Over the past decade, Call of Duty eSports competition has exploded as professional gamers battle head-to-head to determine who’s got the fastest reflexes, smartest tactics, and best team at the highest level of play. With the introduction of the Call of Duty World League, Activision will continue and expand on the eSports tradition with bigger competitions, greater prize pools, and more opportunities for fans to get involved than ever before. Whether you’re a player or a spectator, newcomer or veteran, here’s everything you need to know about the Call of Duty World League’s inaugural season:
Whether it’s online, in their living room, or at organized LAN events around the world—competition has long been a staple of the Call of Duty series. In 2013, however, Activision held the first-ever Call of Duty Championship, where it invited the top teams from all over the world to compete for a $1 million prize pool. The Championship has gone on to become an annual event and has helped propel Call of Duty to the top competitive console first-person shooter in the world. Now, with the debut of Call of Duty: Black Ops 3 and the Call of Duty World League, we’re taking Call of Duty eSports to the next level.
The Call of Duty World League season consists of two major competitive stages leading up to Call of Duty Championship 2016 in the fall. Throughout the year, top teams will be practicing day in and day out, learning every corner of every map, and perfecting their strategies in a bid to gain entry to Pro Division Stage 1. To encourage dedicated teams just starting out, those who fail to qualify in the first tournament will have another chance to earn a spot via online qualifiers.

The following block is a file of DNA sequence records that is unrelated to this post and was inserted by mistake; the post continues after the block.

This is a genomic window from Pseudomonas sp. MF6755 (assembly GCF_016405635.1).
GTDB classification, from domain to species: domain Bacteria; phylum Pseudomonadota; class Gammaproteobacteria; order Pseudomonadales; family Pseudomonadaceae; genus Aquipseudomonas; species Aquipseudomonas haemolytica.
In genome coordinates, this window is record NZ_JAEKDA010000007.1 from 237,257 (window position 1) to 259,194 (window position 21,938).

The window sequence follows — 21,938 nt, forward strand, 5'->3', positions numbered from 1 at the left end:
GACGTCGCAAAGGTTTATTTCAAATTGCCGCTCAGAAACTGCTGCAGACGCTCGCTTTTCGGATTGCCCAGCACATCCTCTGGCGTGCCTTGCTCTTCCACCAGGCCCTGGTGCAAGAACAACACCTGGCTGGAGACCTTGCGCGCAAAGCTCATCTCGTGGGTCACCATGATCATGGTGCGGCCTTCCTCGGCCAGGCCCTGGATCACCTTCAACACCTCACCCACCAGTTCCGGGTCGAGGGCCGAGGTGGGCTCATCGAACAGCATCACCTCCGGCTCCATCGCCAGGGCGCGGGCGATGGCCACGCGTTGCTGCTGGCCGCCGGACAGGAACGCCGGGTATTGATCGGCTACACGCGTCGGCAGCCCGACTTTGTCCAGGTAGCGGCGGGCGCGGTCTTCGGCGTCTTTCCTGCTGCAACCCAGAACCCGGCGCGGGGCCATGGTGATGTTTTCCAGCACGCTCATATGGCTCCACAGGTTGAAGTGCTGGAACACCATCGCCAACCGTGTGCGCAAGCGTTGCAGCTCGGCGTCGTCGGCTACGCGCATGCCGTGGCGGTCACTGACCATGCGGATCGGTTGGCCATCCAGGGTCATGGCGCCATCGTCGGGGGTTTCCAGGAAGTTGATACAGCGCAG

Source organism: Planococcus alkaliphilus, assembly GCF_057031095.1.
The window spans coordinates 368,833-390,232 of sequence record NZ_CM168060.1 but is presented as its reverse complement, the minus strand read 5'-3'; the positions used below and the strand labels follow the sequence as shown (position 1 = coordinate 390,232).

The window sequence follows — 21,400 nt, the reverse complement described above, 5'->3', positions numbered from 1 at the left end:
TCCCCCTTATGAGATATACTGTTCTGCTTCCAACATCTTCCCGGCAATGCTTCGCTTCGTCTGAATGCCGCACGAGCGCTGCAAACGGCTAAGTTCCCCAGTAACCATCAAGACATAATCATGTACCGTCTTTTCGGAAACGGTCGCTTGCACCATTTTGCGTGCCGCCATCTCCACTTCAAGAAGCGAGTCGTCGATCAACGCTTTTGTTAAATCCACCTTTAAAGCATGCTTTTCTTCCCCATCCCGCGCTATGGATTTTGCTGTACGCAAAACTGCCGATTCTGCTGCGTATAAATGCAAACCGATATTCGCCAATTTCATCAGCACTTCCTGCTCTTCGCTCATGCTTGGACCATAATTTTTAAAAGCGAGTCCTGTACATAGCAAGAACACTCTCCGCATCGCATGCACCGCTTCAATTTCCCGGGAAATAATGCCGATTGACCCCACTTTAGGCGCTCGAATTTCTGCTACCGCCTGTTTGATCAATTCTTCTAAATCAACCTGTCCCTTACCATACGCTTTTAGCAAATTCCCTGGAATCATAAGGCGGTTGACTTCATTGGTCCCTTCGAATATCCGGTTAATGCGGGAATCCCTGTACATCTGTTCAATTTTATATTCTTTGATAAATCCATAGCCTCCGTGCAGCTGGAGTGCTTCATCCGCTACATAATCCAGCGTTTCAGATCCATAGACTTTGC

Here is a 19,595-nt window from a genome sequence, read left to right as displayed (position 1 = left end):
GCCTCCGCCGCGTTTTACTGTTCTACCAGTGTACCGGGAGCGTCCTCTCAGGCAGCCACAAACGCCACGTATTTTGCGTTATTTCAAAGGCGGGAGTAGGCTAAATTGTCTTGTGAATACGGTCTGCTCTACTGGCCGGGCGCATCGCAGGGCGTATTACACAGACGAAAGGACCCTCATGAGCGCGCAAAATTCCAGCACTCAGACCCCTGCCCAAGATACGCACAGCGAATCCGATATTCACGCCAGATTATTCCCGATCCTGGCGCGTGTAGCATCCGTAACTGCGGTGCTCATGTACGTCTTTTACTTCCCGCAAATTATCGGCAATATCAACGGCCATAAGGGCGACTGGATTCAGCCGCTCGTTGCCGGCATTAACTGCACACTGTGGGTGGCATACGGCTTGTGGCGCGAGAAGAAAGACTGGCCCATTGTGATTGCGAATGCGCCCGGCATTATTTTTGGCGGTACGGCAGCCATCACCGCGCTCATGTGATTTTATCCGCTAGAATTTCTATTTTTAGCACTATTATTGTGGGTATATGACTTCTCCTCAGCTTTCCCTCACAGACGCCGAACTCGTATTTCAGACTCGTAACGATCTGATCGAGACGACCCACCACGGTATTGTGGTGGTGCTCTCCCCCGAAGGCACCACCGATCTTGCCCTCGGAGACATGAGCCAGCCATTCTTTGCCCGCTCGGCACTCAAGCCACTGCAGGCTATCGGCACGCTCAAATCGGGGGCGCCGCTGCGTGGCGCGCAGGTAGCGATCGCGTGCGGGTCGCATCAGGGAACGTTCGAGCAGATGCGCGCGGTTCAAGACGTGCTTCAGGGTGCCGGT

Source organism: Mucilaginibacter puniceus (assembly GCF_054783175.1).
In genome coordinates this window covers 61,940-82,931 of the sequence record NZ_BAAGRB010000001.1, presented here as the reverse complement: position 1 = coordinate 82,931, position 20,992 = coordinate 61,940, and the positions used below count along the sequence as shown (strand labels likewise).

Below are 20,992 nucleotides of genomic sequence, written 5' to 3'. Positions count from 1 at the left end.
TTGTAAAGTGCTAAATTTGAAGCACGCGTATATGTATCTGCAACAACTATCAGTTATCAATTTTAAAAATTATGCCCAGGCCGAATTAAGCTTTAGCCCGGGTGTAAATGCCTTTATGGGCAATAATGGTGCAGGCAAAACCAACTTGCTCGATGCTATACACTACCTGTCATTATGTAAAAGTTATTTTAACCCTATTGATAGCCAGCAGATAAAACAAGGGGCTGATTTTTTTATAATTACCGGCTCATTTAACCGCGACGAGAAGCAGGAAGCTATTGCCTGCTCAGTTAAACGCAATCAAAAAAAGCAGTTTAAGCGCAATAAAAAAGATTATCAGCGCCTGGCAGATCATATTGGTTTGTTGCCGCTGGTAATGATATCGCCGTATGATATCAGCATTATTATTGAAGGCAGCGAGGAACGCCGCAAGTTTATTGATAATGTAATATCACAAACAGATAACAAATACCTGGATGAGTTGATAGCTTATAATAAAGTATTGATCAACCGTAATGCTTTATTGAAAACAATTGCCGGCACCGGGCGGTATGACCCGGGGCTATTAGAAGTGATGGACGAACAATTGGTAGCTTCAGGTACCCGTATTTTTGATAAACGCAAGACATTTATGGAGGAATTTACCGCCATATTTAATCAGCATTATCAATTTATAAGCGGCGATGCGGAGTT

Pro vs. Challenge Division
While the Pro Division consists of professional eSports teams across three major regions—North America, Europe, and Asia-Pacific—new and amateur players will have the chance to compete in the worldwide Challenge Division. Challenge Division competitors can earn a spot at the Call of Duty Championship through a series of Call of Duty World League-hosted LAN and online events, making the Call of Duty World League our most accessible competitive season yet.
Note: in order to compete in the Pro or Challenge Divisions, players must be must be 18 years of age or older.
World League Points and the Call of Duty Championship
The Call of Duty Championship takes place in the fall of 2016. Pro Division teams will earn World League Points based on their performance in the tournaments leading up to it, with the best teams guaranteeing spots in the Championship. Challenge Division teams will also have the chance to earn World League Points throughout the year to earn the right to qualify for the Championship.
World League is raising the stakes with over $3 million in cash prizes for Pro Division participants, including $250k per stage in North America, $200k per stage in Europe, and $150k per stage in Australia & New Zealand. The best and most coordinated teams walk away with the lion’s share, making each and every match count.
Where to Watch
All tournaments will be live streamed free on the Call of Duty World League site at CallofDuty.com/CWL. The Call of Duty World League will have Pro Division LAN events with limited access to the public. LAN Challenge Division events will give fans the opportunity to see some of the best competition Call of Duty can offer in-person.